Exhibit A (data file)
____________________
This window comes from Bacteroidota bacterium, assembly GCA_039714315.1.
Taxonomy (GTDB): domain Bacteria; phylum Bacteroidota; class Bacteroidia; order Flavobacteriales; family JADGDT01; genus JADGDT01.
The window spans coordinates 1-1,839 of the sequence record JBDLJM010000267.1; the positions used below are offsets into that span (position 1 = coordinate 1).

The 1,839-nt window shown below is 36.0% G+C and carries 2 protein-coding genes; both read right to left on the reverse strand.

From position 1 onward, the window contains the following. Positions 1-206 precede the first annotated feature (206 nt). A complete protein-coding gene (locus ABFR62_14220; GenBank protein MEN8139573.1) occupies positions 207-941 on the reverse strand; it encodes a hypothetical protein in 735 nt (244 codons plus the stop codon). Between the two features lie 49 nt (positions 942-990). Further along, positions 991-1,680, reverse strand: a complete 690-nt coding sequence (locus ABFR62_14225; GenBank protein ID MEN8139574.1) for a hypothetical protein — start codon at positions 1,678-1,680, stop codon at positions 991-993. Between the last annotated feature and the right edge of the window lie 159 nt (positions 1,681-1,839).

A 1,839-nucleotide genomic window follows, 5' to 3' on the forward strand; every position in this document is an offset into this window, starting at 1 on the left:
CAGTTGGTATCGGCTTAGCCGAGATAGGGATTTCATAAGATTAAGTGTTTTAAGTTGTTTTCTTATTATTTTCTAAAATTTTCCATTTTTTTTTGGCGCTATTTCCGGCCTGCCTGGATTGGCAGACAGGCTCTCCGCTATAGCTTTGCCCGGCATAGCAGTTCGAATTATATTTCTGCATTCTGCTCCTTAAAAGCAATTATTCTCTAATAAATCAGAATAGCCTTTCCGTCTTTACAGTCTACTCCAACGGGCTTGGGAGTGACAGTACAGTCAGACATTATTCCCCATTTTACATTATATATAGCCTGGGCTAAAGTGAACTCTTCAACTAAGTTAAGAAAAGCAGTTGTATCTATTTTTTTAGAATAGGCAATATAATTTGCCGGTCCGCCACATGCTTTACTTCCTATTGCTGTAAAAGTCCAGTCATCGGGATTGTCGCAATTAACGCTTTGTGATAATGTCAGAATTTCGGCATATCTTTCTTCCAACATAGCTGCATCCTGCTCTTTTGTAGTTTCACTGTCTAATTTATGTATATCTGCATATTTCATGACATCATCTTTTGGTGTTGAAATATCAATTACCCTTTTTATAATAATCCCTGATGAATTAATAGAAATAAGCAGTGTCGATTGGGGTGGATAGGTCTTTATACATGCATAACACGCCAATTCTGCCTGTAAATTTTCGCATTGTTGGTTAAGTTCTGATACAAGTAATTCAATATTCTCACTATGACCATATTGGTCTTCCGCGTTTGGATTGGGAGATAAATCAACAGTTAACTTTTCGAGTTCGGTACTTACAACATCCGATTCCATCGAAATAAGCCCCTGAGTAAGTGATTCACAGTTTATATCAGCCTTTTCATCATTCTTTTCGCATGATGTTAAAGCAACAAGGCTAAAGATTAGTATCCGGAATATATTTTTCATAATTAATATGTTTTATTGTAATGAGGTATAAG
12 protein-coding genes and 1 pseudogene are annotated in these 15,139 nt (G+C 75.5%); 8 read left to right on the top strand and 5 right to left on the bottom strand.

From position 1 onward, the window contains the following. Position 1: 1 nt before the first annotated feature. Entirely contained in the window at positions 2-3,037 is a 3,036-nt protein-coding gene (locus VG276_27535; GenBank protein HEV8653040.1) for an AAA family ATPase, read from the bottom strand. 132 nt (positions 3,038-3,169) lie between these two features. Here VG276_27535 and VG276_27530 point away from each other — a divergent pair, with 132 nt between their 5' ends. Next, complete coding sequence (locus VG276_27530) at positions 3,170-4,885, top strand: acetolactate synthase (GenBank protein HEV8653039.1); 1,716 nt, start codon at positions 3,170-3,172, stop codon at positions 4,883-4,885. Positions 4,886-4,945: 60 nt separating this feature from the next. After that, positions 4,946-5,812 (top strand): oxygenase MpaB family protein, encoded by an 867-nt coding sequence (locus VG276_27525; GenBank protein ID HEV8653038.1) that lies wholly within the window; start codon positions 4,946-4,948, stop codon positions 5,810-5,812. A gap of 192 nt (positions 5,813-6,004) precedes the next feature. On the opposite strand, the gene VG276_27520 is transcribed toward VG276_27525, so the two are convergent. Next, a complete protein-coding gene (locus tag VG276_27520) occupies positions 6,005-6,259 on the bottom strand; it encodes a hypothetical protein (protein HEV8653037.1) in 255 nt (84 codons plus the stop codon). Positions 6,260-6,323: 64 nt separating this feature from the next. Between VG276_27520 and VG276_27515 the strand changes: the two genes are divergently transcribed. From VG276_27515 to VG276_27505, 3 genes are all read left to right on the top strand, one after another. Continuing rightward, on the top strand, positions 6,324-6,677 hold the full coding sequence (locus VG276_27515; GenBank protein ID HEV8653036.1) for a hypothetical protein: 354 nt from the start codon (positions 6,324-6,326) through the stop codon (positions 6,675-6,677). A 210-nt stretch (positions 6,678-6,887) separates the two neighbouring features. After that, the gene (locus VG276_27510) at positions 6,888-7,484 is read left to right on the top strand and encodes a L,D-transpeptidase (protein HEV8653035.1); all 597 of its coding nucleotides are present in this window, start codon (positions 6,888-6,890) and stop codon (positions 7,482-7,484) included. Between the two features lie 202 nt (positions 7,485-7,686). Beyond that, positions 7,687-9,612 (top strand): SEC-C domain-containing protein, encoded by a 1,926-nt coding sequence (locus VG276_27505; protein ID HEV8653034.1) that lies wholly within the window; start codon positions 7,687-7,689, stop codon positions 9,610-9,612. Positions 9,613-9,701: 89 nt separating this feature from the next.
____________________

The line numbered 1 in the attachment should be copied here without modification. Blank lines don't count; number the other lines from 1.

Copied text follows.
This window comes from Bacteroidota bacterium, assembly GCA_039714315.1.